Oh That Poor Mother Indeed

By Alicia Colon
Rightgrrl Contributor
July 23, 2001

Andrea Yates, the Houston mother who systematically drowned her five young children in a bathtub, is on the cover of newsmagazines and a stunned nation mulls over whether she deserves the death penalty or should she be institutionalized. As the details of Mrs. Yates life emerges, she is garnering sympathy from harried women who empathize with her plight. Others (mostly men) are comparing her to Susan Smith, the killer mom, who left her two sons strapped in their car seats while she sank the family car in the lake, and believe Yates should rot in hell.

Her supporters are prematurely diagnosing this incident as a result of post-partum depression, a clinical disorder that follows childbirth and can severely impact the mother. In fact Andrea Yates apparently had emotional problems predating the birth of any of her children. There will however still be innumerable articles on the subject attempting to explain away the inexplicable.

It wasn't till I read Anna Quindlen's article in Newsweek (Playing God On No Sleep, Jul 2 issue) that I began to understand why Ms. Yates was getting more support from women's groups than Susan Smith received. Andrea Yates was a former nurse turned stay-at-home mother and according to Quindlen, "there is the entirely imaginable idea of going quietly bonkers in the house with five kids under the age of 7."

Nowhere in her column does she stretch her imagination to express sympathy for the five innocent children, victims of their bonkered-out mother.

Further on Quindlen quotes sociologist Jessie Bernard commenting on the institutionalization of motherhood. Clearly it is society that has forced Ms. Yates to stay at home to provide round the clock care to her brood at the expense of her sanity.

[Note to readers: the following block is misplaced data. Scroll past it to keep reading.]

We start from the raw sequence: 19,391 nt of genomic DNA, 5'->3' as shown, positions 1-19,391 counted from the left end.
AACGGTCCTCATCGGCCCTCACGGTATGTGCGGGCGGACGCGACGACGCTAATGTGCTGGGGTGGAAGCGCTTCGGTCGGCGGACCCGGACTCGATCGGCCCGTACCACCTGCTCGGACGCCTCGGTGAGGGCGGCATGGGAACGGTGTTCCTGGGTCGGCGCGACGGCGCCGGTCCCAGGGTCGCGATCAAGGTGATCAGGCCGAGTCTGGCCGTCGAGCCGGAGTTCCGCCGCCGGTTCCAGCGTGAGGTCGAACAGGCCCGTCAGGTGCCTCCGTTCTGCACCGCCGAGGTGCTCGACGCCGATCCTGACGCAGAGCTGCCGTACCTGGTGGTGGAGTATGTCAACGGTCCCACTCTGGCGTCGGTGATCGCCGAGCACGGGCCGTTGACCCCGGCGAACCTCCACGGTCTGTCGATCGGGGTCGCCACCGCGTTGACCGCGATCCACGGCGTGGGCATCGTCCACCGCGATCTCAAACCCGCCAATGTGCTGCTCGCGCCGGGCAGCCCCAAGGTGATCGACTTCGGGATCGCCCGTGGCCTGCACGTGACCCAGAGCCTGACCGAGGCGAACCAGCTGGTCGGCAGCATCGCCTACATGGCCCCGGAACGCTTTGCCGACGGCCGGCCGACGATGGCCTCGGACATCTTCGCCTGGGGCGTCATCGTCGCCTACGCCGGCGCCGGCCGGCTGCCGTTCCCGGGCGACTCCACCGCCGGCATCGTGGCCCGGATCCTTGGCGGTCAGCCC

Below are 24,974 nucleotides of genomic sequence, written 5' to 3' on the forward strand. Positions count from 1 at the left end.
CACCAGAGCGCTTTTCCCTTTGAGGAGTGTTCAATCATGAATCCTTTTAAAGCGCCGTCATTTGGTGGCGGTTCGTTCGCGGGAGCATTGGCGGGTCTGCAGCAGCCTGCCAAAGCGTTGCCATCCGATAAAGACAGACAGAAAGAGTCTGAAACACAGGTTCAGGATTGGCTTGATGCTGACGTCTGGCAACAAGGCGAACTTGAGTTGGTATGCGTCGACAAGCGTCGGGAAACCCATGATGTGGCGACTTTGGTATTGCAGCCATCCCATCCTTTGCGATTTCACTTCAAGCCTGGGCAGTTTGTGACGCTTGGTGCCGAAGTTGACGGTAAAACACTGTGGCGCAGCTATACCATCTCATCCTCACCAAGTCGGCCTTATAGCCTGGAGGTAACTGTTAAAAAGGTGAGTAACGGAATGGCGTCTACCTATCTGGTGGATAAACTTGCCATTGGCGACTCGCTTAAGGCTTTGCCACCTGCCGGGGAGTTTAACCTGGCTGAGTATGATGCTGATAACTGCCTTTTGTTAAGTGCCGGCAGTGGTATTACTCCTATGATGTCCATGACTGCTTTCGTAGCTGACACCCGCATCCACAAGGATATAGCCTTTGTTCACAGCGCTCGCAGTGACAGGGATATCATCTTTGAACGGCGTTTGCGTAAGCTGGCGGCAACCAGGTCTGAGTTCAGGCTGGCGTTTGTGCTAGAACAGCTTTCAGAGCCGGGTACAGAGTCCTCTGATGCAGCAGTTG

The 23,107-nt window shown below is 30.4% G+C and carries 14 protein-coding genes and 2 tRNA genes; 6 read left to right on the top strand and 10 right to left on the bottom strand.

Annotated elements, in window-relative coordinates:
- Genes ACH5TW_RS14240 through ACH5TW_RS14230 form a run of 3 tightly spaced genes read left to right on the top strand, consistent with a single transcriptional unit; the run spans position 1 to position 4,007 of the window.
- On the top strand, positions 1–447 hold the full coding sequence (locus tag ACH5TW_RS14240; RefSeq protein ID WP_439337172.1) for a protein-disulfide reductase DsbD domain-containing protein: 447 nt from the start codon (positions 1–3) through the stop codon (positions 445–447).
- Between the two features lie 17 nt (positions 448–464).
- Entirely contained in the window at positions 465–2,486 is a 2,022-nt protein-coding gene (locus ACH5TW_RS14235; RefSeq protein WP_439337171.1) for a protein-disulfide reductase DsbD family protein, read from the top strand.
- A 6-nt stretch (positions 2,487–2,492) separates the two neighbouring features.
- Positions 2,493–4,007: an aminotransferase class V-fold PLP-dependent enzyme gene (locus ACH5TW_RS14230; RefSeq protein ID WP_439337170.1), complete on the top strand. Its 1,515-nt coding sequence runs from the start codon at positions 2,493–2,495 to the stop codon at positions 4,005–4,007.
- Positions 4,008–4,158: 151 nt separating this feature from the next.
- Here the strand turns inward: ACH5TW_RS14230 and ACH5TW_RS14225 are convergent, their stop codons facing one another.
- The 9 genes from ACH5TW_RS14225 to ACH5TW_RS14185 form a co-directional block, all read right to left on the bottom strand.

"Women not working outside their homes feel compelled to make their job inside it seem both weighty and joyful." Funny, isn't it? How columnists who are so adamant about protecting a woman's right to choose are so bewildered when a woman chooses to stay home to raise their children. Lord, she must be psychotic!

Quindlen completes her thoughts by imagining herself with five children under the age of 7, and describes the horrible day-to-day aggravating things that children say and do to drive us mad. While she stops short of making excuses for Andrea Yates, she wants us all to acknowledge that deep down feeling that all mothers feel on a bad day that could possible lead to horrible things. Sorry, Anna, no can do.

Having been a stay-at-home mother who had at one point five children under the age of six, I think I can appreciate better than most what Yates had to deal with. I can also agree that, at times, motherhood can be overwhelming, even maddening, especially with little or no help. I, too, spent many sleepless nights with colicky babies and since I nursed all of my eventual six children, it was years before I was able to sleep through the night. Like Yates, I had to deal with caring for a victim of Alzheimer's' because I cared for my mother-in-law until she passed away last year. Fortunately, by then my children were in their teens and I had help. I am no superwoman. While I was frequently overwhelmed by the work overload and my children's demands, I had the sense to know that what I really needed was a vacation. Instead, Andrea Yates was medicated so she could continue her 24/7 caregiving duties. One of the meds she was given was Haldol, a drug frequently prescribed to sedate Alzheimer patients. After witnessing one pill turn my mother-in-law into a zombie, I read up on this drug and discovered its possible side effects included delusions and hallucinations. Andrea Yates did a terrible thing to her children but I wonder if her doctors and relatives will ever accept their own responsibility for the terrible thing that was done to Andrea, too.
Alicia's column archives can be found at www.aliciacolon.com

Copyright 2001 by Alicia Colon. Not to be reproduced in any fashion, in whole or in part, without written consent from the author. All rights reserved.